Artificial whiskers made of incredibly thin carbon nanotubes could give robots cat-like sensing abilities and allow hair-thin distributed sensors to track weather patterns and more, researchers at Berkeley claim. The new nanotechnology can differentiate as little pressure as a single Pascal - which the team at Berkeley Lab and University of California Berkeley say is about the same as a dollar bill resting on a table - making them around ten times as sensitive as existing sensors.
The artificial whiskers combine a carbon nanotube paste - spread out to make a highly flexible conductive network matrix - with a thin film of silver nanoparticles. They give the matrix a high degree of sensitivity to mechanical strain.
To make them actually whisker-like, meanwhile, the researchers apply the composite film to elastic fibers. That can be via painting or even printing processes.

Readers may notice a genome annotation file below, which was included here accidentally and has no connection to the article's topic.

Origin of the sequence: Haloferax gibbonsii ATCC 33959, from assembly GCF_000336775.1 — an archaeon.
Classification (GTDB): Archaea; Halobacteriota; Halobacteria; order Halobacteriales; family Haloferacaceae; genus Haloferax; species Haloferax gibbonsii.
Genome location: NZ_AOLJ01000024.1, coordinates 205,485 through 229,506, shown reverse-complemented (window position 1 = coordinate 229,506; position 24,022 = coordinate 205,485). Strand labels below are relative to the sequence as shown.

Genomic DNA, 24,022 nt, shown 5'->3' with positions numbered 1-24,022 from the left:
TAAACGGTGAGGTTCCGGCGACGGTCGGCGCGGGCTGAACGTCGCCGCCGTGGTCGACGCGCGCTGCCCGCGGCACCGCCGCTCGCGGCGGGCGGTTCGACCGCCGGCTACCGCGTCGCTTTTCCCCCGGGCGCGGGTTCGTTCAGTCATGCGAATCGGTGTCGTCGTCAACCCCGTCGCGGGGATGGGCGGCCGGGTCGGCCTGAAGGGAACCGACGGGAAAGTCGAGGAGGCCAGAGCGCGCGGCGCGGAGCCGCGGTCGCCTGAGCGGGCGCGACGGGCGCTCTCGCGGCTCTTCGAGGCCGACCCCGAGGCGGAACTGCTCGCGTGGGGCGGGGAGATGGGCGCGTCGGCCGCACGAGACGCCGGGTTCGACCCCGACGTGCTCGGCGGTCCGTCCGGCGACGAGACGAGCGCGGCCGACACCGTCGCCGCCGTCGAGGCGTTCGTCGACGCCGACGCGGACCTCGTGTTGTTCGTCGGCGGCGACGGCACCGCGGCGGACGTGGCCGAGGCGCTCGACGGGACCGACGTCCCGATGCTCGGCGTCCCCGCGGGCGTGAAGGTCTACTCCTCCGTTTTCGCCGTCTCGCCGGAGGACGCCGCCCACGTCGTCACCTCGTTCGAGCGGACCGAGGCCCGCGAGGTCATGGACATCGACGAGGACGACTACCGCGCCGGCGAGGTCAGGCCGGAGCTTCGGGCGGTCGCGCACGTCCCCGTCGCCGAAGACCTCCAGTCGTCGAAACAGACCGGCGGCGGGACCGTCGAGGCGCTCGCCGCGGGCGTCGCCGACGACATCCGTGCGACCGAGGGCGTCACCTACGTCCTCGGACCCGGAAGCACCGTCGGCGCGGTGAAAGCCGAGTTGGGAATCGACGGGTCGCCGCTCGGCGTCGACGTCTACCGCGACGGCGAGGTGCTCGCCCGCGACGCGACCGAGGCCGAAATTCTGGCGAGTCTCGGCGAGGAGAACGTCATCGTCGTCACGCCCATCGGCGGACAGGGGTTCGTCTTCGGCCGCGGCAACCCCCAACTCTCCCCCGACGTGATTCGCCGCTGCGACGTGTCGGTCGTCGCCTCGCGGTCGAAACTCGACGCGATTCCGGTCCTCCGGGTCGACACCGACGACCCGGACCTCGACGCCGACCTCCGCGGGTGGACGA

As a proof of concept as to what the e-whiskers could be used for, the Berkeley group came up with a seven-whisker array that can map wind flow in three-dimensions. However, other possible uses could include tracking nearby objects and even micromovements by wearables, such as pulse and heartrate by fitness bands and smartwatches.
Of course, another application could be giving robots the same sort of senses that animals like cats have, tracking tiny changes in the environment around them. With DARPA involved in the funding of the project, we could end up seeing technology based on the research show up in future robotics project from the US government agency.